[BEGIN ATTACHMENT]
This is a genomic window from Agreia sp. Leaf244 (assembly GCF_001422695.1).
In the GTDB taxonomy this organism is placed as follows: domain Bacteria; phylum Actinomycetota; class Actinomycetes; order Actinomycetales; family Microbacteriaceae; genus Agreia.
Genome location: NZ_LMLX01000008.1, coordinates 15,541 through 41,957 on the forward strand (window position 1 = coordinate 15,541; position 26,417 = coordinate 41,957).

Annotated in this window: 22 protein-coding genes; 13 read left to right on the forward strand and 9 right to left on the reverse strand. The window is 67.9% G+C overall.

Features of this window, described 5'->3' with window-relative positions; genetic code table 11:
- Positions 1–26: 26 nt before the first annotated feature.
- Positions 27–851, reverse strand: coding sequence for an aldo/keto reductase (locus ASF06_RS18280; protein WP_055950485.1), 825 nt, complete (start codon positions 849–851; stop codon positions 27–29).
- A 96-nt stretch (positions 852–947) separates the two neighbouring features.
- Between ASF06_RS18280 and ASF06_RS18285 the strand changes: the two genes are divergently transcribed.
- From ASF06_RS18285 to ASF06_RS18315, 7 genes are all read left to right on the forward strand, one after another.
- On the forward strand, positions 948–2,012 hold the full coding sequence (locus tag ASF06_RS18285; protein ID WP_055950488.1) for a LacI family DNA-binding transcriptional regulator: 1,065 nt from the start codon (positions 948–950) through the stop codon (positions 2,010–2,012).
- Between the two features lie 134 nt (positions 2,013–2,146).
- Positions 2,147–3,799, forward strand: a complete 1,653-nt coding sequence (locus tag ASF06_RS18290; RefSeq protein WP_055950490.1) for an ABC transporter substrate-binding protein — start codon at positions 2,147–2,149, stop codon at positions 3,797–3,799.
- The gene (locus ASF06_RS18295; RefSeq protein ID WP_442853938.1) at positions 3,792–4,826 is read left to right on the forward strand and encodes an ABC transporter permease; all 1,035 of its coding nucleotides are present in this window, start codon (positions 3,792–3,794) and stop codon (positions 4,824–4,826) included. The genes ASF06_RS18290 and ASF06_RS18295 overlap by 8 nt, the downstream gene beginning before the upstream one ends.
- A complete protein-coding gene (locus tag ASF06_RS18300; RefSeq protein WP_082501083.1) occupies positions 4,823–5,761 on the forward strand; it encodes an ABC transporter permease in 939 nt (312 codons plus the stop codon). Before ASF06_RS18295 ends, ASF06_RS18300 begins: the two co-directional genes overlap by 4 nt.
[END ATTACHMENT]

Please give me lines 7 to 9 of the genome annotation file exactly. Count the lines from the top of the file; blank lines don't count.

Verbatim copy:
- Positions 27–851, reverse strand: coding sequence for an aldo/keto reductase (locus ASF06_RS18280; protein WP_055950485.1), 825 nt, complete (start codon positions 849–851; stop codon positions 27–29).
- A 96-nt stretch (positions 852–947) separates the two neighbouring features.
- Between ASF06_RS18280 and ASF06_RS18285 the strand changes: the two genes are divergently transcribed.